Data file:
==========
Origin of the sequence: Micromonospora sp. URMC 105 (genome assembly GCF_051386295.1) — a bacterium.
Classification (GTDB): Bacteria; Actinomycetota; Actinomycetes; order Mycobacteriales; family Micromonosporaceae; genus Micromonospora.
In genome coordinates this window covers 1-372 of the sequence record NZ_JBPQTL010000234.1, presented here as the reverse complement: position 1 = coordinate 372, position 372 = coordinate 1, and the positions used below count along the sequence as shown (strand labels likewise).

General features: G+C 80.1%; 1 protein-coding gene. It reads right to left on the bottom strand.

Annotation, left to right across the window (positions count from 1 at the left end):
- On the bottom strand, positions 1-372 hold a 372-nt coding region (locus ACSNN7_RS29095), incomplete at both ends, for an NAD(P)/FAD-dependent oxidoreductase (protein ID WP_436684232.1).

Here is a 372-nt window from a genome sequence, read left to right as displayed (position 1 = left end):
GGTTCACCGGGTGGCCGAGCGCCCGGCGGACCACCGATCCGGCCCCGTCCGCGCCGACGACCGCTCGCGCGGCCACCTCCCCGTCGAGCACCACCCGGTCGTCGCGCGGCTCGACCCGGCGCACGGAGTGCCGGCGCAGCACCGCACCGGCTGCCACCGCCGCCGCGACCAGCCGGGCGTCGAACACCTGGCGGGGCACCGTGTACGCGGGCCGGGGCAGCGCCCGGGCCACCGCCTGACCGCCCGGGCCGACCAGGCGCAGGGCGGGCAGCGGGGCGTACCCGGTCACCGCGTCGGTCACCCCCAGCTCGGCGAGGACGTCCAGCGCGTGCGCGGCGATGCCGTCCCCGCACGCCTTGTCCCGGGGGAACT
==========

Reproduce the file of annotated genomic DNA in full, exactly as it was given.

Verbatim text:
Origin of the sequence: Micromonospora sp. URMC 105 (genome assembly GCF_051386295.1) — a bacterium.
Classification (GTDB): Bacteria; Actinomycetota; Actinomycetes; order Mycobacteriales; family Micromonosporaceae; genus Micromonospora.
In genome coordinates this window covers 1-372 of the sequence record NZ_JBPQTL010000234.1, presented here as the reverse complement: position 1 = coordinate 372, position 372 = coordinate 1, and the positions used below count along the sequence as shown (strand labels likewise).

General features: G+C 80.1%; 1 protein-coding gene. It reads right to left on the bottom strand.

Annotation, left to right across the window (positions count from 1 at the left end):
- On the bottom strand, positions 1-372 hold a 372-nt coding region (locus ACSNN7_RS29095), incomplete at both ends, for an NAD(P)/FAD-dependent oxidoreductase (protein ID WP_436684232.1).

Here is a 372-nt window from a genome sequence, read left to right as displayed (position 1 = left end):
GGTTCACCGGGTGGCCGAGCGCCCGGCGGACCACCGATCCGGCCCCGTCCGCGCCGACGACCGCTCGCGCGGCCACCTCCCCGTCGAGCACCACCCGGTCGTCGCGCGGCTCGACCCGGCGCACGGAGTGCCGGCGCAGCACCGCACCGGCTGCCACCGCCGCCGCGACCAGCCGGGCGTCGAACACCTGGCGGGGCACCGTGTACGCGGGCCGGGGCAGCGCCCGGGCCACCGCCTGACCGCCCGGGCCGACCAGGCGCAGGGCGGGCAGCGGGGCGTACCCGGTCACCGCGTCGGTCACCCCCAGCTCGGCGAGGACGTCCAGCGCGTGCGCGGCGATGCCGTCCCCGCACGCCTTGTCCCGGGGGAACT